These are just personal notes, please ignore this page.
A command-line interface is a text-based paradigm allowing user interaction with a system. In UNIX it has a rich history which has led to many * and some quirks. Today text is generally enterd with a keyboard and output presented on a screen.
In Linux, one primary way of getting a command line interface is on a virtual console running a user shell.
emulates a video terminal within another display architecture (usually X). It generally starts up with the default shell that is defined as login shell for given user. On Gentoo the default shell is bash.
If an X environment has not been set up in Gentoo, the system will boot to the first tty interface. Under most circumstances it is possible to access different terminal interfaces by pressing the Alt+F1 through Alt+F6 keys on the keyboard. The super key ("windows key") will also toggle between terminals.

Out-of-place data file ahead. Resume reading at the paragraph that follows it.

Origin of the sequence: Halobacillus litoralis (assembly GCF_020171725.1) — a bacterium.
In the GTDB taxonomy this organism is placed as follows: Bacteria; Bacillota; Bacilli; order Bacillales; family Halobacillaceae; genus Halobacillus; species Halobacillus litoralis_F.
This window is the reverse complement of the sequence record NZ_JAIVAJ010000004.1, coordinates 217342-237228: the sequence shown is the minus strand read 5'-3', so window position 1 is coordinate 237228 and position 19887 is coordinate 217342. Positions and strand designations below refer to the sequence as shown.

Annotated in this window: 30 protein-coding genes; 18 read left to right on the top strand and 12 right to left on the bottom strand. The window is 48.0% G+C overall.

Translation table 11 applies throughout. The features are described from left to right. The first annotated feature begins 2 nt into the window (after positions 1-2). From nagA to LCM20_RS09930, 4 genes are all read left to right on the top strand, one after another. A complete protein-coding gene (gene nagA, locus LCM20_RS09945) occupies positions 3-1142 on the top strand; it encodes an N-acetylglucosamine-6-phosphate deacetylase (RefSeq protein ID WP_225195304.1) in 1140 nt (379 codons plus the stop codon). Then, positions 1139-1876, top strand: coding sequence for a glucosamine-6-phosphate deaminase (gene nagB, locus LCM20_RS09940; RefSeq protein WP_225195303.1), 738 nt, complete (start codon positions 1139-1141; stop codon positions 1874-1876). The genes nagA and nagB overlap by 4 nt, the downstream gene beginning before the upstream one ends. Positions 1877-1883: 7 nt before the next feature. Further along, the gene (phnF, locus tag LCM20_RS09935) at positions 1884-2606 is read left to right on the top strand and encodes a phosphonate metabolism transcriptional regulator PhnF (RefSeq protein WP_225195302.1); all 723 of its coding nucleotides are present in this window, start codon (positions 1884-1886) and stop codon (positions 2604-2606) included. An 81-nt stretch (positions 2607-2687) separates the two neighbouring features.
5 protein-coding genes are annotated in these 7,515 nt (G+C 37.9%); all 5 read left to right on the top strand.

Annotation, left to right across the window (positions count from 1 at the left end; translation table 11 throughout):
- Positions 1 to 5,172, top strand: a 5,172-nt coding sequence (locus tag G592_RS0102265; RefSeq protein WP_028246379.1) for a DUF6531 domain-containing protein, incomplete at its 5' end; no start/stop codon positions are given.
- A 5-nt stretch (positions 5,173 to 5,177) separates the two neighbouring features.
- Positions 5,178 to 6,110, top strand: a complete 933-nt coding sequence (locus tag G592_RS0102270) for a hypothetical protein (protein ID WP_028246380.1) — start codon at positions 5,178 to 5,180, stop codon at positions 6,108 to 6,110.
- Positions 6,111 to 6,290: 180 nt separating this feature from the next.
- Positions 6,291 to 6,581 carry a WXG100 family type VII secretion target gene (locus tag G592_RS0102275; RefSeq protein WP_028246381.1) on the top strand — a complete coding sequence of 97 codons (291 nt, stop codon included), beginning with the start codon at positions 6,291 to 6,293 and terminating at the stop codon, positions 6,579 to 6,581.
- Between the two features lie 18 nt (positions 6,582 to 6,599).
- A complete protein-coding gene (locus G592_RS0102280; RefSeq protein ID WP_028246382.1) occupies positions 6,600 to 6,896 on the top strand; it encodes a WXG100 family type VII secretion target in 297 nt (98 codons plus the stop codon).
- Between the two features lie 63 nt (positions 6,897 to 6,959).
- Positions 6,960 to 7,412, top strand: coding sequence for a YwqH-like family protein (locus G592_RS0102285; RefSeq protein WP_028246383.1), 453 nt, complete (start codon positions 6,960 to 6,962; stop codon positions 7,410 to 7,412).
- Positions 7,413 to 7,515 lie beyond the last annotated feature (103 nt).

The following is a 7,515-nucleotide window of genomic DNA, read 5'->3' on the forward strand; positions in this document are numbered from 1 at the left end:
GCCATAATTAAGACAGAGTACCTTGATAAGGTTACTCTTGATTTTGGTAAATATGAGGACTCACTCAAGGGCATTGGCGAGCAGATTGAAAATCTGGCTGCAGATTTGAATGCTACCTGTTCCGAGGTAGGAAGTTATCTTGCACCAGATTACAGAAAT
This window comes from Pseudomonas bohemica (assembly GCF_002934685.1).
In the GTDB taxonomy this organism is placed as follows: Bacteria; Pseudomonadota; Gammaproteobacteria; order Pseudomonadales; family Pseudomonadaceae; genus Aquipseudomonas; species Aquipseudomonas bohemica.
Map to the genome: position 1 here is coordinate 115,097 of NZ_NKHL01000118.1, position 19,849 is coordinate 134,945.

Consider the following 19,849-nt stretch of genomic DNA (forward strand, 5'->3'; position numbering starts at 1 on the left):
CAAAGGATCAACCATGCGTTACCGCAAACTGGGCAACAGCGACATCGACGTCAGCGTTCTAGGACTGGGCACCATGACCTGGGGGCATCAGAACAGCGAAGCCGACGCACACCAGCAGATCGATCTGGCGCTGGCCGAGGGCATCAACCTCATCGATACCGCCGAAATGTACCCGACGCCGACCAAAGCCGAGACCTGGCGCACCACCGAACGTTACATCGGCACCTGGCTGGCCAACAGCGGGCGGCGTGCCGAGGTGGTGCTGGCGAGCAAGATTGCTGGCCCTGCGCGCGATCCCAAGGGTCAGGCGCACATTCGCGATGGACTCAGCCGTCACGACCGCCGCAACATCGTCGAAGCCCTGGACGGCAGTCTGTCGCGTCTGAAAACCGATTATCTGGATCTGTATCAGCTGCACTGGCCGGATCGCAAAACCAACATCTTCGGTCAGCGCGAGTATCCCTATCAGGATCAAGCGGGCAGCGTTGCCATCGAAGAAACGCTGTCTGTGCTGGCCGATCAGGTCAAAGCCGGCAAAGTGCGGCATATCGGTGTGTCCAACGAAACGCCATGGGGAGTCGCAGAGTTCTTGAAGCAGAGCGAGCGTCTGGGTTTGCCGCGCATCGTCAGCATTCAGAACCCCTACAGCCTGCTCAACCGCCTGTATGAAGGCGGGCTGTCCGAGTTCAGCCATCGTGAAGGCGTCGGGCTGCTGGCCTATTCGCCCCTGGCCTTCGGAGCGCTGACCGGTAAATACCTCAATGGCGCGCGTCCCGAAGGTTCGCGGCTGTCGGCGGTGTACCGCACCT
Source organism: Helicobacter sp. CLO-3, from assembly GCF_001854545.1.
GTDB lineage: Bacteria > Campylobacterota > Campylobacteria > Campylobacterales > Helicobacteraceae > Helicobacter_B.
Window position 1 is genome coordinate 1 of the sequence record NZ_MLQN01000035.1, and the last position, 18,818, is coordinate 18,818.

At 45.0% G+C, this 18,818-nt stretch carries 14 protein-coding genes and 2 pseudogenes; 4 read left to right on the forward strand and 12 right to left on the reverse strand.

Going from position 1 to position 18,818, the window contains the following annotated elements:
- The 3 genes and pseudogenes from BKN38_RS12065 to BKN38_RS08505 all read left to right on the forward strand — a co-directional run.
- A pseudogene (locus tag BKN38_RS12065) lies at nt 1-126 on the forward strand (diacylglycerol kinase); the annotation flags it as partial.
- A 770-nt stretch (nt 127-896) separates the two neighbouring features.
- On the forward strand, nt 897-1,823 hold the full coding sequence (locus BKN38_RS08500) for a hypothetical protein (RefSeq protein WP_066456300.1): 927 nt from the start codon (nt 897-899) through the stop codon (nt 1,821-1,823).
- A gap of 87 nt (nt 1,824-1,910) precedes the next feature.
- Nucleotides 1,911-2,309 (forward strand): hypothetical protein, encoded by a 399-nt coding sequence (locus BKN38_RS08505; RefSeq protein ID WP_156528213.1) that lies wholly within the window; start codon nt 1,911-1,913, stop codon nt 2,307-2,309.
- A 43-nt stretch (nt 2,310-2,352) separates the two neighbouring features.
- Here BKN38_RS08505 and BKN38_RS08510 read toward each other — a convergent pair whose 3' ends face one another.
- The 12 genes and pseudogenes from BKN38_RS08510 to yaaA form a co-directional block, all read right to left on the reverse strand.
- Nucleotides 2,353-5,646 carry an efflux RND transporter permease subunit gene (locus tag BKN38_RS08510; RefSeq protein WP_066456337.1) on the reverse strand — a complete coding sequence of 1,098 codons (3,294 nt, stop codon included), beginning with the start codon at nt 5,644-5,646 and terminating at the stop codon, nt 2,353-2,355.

If an X environment has been set up, there are more than a few terminal emulator options available for the user to choose from - see next section. From an X11 session, the Linux virtual terminals can be accessed with Ctrl+Alt+F1 through Ctrl+Alt+F6 key combinations. If the X11 session was started from a session manager, it is often started on tty7. Return to it by pressing Ctrl+Alt+F7, otherwise return to the graphical session by going back to the virtual terminal on which it was started.